[Show abstract][Hide abstract] ABSTRACT: This study investigates whether literacy skills are a distinct dimension of education that influences young adults' health in the southeast African context of Malawi. It uses new data from Tsogolo la Thanzi, a study of young adults in southern Malawi, to achieve three aims. The first is descriptive: to demonstrate a direct assessment for measuring literacy in a population-based survey, and show that it captures variability in skills among young adults, including those with comparable levels of educational attainment. The second aim is to identify whether literacy influences young adults' health - net of their educational attainment and other confounding factors. Multivariate analyses reveal that literacy is associated with two measures of physical health: self-rated health and prolonged sickness. Because literacy is a key determinant of health, the third aim is to provide insight into how to measure it: can commonly used indirect approaches to estimating literacy (e.g., based on educational attainment or self-reports), accurately capture its prevalence and relationship with health? In a second set of analyses, bivariate results show whether, and the extent to which, indirect measures of literacy overestimate literacy's prevalence, and multivariate models assess whether indirect estimates of literacy capture its relationship with health. The findings support future efforts to incorporate literacy assessments into population surveys to accurately estimate literacy's prevalence and health benefits, particularly in contexts like Malawi where access to high-quality schools remains limited.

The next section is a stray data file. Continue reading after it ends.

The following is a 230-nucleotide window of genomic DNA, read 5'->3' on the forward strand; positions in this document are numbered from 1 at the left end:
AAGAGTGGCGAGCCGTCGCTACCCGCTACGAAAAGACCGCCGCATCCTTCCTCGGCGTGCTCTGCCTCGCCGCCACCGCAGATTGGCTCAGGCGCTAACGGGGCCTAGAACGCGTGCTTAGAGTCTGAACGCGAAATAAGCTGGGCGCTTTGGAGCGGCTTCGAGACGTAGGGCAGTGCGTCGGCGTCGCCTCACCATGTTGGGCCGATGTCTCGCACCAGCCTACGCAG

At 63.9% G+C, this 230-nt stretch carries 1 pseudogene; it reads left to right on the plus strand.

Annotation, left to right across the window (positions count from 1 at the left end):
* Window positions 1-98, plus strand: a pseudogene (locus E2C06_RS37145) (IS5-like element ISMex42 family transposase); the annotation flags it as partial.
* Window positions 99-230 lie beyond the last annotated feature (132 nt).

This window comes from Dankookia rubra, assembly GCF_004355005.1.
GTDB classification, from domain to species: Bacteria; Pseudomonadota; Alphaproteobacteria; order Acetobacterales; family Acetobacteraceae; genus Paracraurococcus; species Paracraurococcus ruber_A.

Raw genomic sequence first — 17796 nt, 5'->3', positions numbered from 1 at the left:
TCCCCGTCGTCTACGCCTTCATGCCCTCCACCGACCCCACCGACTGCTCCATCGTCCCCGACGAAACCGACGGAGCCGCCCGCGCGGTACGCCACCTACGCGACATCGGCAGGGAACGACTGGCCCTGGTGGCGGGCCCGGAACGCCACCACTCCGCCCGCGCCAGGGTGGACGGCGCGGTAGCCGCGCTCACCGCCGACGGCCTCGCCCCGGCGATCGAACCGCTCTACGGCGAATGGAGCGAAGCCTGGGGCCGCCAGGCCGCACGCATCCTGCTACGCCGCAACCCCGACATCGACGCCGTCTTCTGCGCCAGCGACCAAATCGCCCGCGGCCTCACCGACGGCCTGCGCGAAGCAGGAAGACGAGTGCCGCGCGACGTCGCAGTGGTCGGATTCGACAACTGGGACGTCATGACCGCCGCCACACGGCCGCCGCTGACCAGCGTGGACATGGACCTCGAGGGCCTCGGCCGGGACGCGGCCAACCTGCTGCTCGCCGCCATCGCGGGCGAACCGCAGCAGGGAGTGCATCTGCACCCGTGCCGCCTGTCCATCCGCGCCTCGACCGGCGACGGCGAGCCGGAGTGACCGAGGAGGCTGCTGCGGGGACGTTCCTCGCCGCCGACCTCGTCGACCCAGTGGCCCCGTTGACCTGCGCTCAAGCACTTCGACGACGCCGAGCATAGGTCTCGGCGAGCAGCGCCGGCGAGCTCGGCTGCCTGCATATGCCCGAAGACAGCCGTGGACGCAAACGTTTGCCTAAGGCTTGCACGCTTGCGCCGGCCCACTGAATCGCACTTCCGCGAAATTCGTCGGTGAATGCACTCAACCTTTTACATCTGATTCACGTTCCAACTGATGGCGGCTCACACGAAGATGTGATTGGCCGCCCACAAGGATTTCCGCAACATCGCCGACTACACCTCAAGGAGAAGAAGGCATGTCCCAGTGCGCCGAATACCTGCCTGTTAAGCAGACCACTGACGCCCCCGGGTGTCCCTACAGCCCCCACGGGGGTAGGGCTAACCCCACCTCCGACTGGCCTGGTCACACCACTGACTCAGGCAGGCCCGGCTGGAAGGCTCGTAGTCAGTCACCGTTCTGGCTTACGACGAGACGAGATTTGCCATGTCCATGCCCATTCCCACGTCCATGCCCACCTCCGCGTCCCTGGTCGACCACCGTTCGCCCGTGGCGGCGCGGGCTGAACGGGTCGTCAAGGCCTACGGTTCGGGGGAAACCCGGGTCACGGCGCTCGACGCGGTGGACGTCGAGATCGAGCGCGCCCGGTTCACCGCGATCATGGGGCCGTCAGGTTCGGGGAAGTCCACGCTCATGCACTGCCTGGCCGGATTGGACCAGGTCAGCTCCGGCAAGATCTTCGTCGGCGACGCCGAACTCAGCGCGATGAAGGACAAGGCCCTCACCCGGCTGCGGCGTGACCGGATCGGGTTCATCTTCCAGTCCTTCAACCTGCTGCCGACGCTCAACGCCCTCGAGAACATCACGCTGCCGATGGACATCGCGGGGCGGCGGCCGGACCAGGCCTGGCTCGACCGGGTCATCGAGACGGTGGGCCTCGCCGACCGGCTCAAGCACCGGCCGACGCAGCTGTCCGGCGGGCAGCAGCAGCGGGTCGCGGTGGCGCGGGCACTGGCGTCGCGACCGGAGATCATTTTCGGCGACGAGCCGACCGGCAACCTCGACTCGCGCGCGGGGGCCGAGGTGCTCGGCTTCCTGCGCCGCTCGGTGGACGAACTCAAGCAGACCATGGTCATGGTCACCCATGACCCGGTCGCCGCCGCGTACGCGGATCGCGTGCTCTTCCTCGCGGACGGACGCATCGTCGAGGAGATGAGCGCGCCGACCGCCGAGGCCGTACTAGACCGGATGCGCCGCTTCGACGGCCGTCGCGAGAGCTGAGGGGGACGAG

Social Science & Medicine 07/2014; 127. DOI:10.1016/j.socscimed.2014.07.036 · 2.89 Impact Factor
"It is estimated that globally about 342 900 maternal deaths occur each year . There has been no substantial change in maternal mortality in sub-Saharan Africa over the past ten years and therefore progress towards improving child deaths has remained slow in this region . "
[Show abstract][Hide abstract] ABSTRACT: Background:
Despite focused health policies and reform agenda, Kenya has challenges in improving households' situation in poverty and ill health; interventions to address the Millennium Development Goals in maternal and child health, such as focused antenatal care and immunization of children, are yet to achieve success. Research has shown that addressing the demand side is critical in improving health outcomes. This paper presents a model for health systems performance improvement using a strategy that bridges the interface between the community and the health system.
The study employed quasi-experimental design, using pre- and post-intervention surveys in intervention and control sites. The intervention was the implementation of all components of the Kenyan Community Health Strategy, guided by policy. The two year intervention (2011 and 2012) saw the strategy introduced to selected district health management teams, service providers, and communities through a series of three-day training workshops that were held three times during the intervention period.
A number of health indicators, such as health facility delivery, antenatal care, water treatment, latrine use, and insecticide treated nets, improved in the intervention sites compared to non-interventions sites. The difference between intervention and control sites was statistically significant (p<0.0001) for antenatal care, health facility delivery, water treatment, latrine use, use of insecticide treated nets, presence of clinic card, and measles vaccination. Degree of improvement across the various indicators measured differed by socio-demographic contexts. The changes were greatest in the rural agrarian sites, compared to peri-urban and nomadic sites.
The study showed that most of the components of the strategy were implemented and sustained in different socio-demographic contexts, while participatory community planning based on household information drives improvement of health indicators.
BMC Health Services Research 05/2014; 14(Suppl 1). DOI:10.1186/1472-6963-14-S1-S3 · 1.71 Impact Factor